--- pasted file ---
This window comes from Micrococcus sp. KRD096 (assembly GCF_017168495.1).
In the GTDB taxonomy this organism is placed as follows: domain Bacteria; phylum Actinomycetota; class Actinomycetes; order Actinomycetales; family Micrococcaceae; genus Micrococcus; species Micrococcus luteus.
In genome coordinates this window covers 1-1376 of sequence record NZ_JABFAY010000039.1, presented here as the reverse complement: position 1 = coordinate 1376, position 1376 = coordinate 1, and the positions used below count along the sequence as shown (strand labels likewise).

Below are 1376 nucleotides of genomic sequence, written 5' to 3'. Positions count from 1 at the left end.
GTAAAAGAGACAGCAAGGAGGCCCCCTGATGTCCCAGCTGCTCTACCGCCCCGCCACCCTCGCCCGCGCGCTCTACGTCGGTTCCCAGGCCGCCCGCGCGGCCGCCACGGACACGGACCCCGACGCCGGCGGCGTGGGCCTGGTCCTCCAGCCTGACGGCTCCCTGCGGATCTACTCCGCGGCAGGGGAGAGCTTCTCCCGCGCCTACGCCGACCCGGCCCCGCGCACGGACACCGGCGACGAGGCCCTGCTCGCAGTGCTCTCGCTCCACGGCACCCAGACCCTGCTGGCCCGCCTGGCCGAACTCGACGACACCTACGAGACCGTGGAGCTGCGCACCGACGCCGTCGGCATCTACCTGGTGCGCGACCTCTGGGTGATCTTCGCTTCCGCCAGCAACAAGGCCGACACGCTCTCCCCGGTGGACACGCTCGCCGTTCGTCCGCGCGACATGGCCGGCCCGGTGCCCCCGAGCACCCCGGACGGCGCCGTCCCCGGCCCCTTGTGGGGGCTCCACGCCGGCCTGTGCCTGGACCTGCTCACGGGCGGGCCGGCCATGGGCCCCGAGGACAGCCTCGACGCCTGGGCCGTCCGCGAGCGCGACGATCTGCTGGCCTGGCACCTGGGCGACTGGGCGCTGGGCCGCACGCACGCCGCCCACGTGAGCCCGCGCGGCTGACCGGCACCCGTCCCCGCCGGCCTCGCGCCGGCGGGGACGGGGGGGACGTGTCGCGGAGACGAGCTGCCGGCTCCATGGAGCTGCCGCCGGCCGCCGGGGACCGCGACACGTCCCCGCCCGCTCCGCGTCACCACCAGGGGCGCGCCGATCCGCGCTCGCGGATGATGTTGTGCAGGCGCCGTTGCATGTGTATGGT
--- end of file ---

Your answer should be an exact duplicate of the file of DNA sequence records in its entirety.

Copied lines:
This window comes from Micrococcus sp. KRD096 (assembly GCF_017168495.1).
In the GTDB taxonomy this organism is placed as follows: domain Bacteria; phylum Actinomycetota; class Actinomycetes; order Actinomycetales; family Micrococcaceae; genus Micrococcus; species Micrococcus luteus.
In genome coordinates this window covers 1-1376 of sequence record NZ_JABFAY010000039.1, presented here as the reverse complement: position 1 = coordinate 1376, position 1376 = coordinate 1, and the positions used below count along the sequence as shown (strand labels likewise).

Below are 1376 nucleotides of genomic sequence, written 5' to 3'. Positions count from 1 at the left end.
GTAAAAGAGACAGCAAGGAGGCCCCCTGATGTCCCAGCTGCTCTACCGCCCCGCCACCCTCGCCCGCGCGCTCTACGTCGGTTCCCAGGCCGCCCGCGCGGCCGCCACGGACACGGACCCCGACGCCGGCGGCGTGGGCCTGGTCCTCCAGCCTGACGGCTCCCTGCGGATCTACTCCGCGGCAGGGGAGAGCTTCTCCCGCGCCTACGCCGACCCGGCCCCGCGCACGGACACCGGCGACGAGGCCCTGCTCGCAGTGCTCTCGCTCCACGGCACCCAGACCCTGCTGGCCCGCCTGGCCGAACTCGACGACACCTACGAGACCGTGGAGCTGCGCACCGACGCCGTCGGCATCTACCTGGTGCGCGACCTCTGGGTGATCTTCGCTTCCGCCAGCAACAAGGCCGACACGCTCTCCCCGGTGGACACGCTCGCCGTTCGTCCGCGCGACATGGCCGGCCCGGTGCCCCCGAGCACCCCGGACGGCGCCGTCCCCGGCCCCTTGTGGGGGCTCCACGCCGGCCTGTGCCTGGACCTGCTCACGGGCGGGCCGGCCATGGGCCCCGAGGACAGCCTCGACGCCTGGGCCGTCCGCGAGCGCGACGATCTGCTGGCCTGGCACCTGGGCGACTGGGCGCTGGGCCGCACGCACGCCGCCCACGTGAGCCCGCGCGGCTGACCGGCACCCGTCCCCGCCGGCCTCGCGCCGGCGGGGACGGGGGGGACGTGTCGCGGAGACGAGCTGCCGGCTCCATGGAGCTGCCGCCGGCCGCCGGGGACCGCGACACGTCCCCGCCCGCTCCGCGTCACCACCAGGGGCGCGCCGATCCGCGCTCGCGGATGATGTTGTGCAGGCGCCGTTGCATGTGTATGGT